Working side by side, Annie and Dave’s professional partnership and longtime friendship grew into something more. In 1989 Dave took a chance and asked Annie to marry him. “I told him he was the bravest man I’d ever known, to marry a woman with two dogs and 100 cows,” Annie joked. As they continued farming together in Stanwood, they decided that they wanted to stop leasing land and buy some of their own. “We wanted to find a property that was stable, and that we could build a future on,” Dave said.
Fate and faith led them to 89-year-old Hannah Anderson, who was ready to retire her farmhouse property in Bow. “It was between us and another couple that she promised she’d let know if her property ever went up for sale,” Annie said. “The other couple had a higher offer and in cash, but she still decided to go with us.” Spending their very last penny, Annie and Dave not only closed on the property that day, they also formed a relationship with someone who would cheer for them along the way. “Once she sold us the place, she would drive by once in a while, checking up on us and to see what we were up to,” shared Annie.
Although Annie and Dave had moved, they still had to tend to their crops in Stanwood, which wouldn’t wait patiently for them to get settled. That first year in their new home, Annie and Dave had their hands full with needed renovations. The first thing they did was build a shop where an old-fashioned chicken coop once stood. “Hannah made us promise not to try and salvage that old thing and that it’s been used up and we need to knock it down,” Annie said.
Cold winters, flooding, and a change in agriculture markets that shifted their business focus hit their growing home. Determined to secure their home and animals during the tough seasons while still commuting to the Stanwood farm, Annie and Dave leaned on one another as they adapted to the changes around them. In 1999, with the dairy industry beginning to change, they decided to get out of dairy heifer production and focus on crops, especially seed crops, which is still their main focus today.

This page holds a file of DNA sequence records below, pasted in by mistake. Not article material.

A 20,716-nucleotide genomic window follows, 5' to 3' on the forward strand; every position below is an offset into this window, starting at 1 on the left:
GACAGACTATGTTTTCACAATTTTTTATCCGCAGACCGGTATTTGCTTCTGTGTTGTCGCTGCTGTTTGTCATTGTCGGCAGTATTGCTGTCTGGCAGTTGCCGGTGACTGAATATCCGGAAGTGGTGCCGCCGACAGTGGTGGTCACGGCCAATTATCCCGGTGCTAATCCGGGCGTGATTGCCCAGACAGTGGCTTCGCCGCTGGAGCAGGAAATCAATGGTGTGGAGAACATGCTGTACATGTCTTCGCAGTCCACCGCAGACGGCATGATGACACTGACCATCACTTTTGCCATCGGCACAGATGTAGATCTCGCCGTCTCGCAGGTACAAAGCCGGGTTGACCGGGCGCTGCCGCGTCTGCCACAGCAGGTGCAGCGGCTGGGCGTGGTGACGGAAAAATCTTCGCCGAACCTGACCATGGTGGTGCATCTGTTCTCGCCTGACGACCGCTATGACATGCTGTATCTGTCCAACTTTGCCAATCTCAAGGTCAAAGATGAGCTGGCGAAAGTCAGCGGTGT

The road to the life we hope for is never easy—it’s full of twists and turns and unexpected outcomes. Along the way, Annie and Dave said they held fast to the Golden Rule as a guiding principle. “The golden rule with everything you do, no matter what. Those relationships with people, even though you might be competitors, those relationships are valuable,” Annie reflected.
Annie and Dave’s advice for people entering agriculture? “Be ready to work, and don’t assume you know anything.” They thought they had learned everything they needed to know in college. Annie realized that college textbooks aren’t realistic: things don’t always work out the way the books say they will. With decades of experience under their belts now, they were quick to admit they certainly didn’t know it all. Annie and Dave spoke highly of their many mentors, including Gene and Anna King, Marvin Omdal, and Jerry Rindal and advised that newcomers listen to their elders: “You have to be willing to adapt and be willing to listen to your elders. Some ideas might seem old fashioned but might actually be the best way to do things.”
The mentorship Annie and Dave received throughout their journey isn’t the only thing they appreciate about Skagit agriculture. They also love people’s dedication to this place: everyone cooperates for the good everyone, even with Skagit’s wide diversity of farming operations. Annie ended our interview by commenting, “the appreciation is for almost a crazy quilt and fabric made up of the different personalities and operations in the Skagit Valley.”
Thank you Annie and Dave for sharing your incredible story and for being our fourth and final profile for the Meet A Farmer series. Stay tuned for future profiles as we plan to continue sharing the stories of farming in Skagit County. It really does take all of us—conventional to organic, small to large—to make this county the rich agricultural powerhouse it is!